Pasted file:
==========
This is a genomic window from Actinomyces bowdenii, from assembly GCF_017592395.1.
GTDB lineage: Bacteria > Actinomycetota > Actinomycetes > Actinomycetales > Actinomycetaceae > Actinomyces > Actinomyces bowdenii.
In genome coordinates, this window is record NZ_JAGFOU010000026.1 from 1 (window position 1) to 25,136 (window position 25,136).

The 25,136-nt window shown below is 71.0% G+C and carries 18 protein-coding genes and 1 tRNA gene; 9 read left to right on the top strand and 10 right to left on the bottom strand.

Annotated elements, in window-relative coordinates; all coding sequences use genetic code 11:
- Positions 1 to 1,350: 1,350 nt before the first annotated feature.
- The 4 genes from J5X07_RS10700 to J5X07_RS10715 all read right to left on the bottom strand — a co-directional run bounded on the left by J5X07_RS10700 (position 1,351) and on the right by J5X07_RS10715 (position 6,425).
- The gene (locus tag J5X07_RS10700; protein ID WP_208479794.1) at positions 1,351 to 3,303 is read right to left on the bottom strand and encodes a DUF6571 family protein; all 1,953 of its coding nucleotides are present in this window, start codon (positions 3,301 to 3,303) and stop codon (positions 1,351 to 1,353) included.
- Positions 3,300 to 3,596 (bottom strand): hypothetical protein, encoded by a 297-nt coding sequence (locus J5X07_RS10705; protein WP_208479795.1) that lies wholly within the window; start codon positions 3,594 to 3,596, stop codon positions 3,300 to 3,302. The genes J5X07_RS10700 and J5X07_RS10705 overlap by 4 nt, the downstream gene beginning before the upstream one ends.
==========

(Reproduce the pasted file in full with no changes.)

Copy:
This is a genomic window from Actinomyces bowdenii, from assembly GCF_017592395.1.
GTDB lineage: Bacteria > Actinomycetota > Actinomycetes > Actinomycetales > Actinomycetaceae > Actinomyces > Actinomyces bowdenii.
In genome coordinates, this window is record NZ_JAGFOU010000026.1 from 1 (window position 1) to 25,136 (window position 25,136).

The 25,136-nt window shown below is 71.0% G+C and carries 18 protein-coding genes and 1 tRNA gene; 9 read left to right on the top strand and 10 right to left on the bottom strand.

Annotated elements, in window-relative coordinates; all coding sequences use genetic code 11:
- Positions 1 to 1,350: 1,350 nt before the first annotated feature.
- The 4 genes from J5X07_RS10700 to J5X07_RS10715 all read right to left on the bottom strand — a co-directional run bounded on the left by J5X07_RS10700 (position 1,351) and on the right by J5X07_RS10715 (position 6,425).
- The gene (locus tag J5X07_RS10700; protein ID WP_208479794.1) at positions 1,351 to 3,303 is read right to left on the bottom strand and encodes a DUF6571 family protein; all 1,953 of its coding nucleotides are present in this window, start codon (positions 3,301 to 3,303) and stop codon (positions 1,351 to 1,353) included.
- Positions 3,300 to 3,596 (bottom strand): hypothetical protein, encoded by a 297-nt coding sequence (locus J5X07_RS10705; protein WP_208479795.1) that lies wholly within the window; start codon positions 3,594 to 3,596, stop codon positions 3,300 to 3,302. The genes J5X07_RS10700 and J5X07_RS10705 overlap by 4 nt, the downstream gene beginning before the upstream one ends.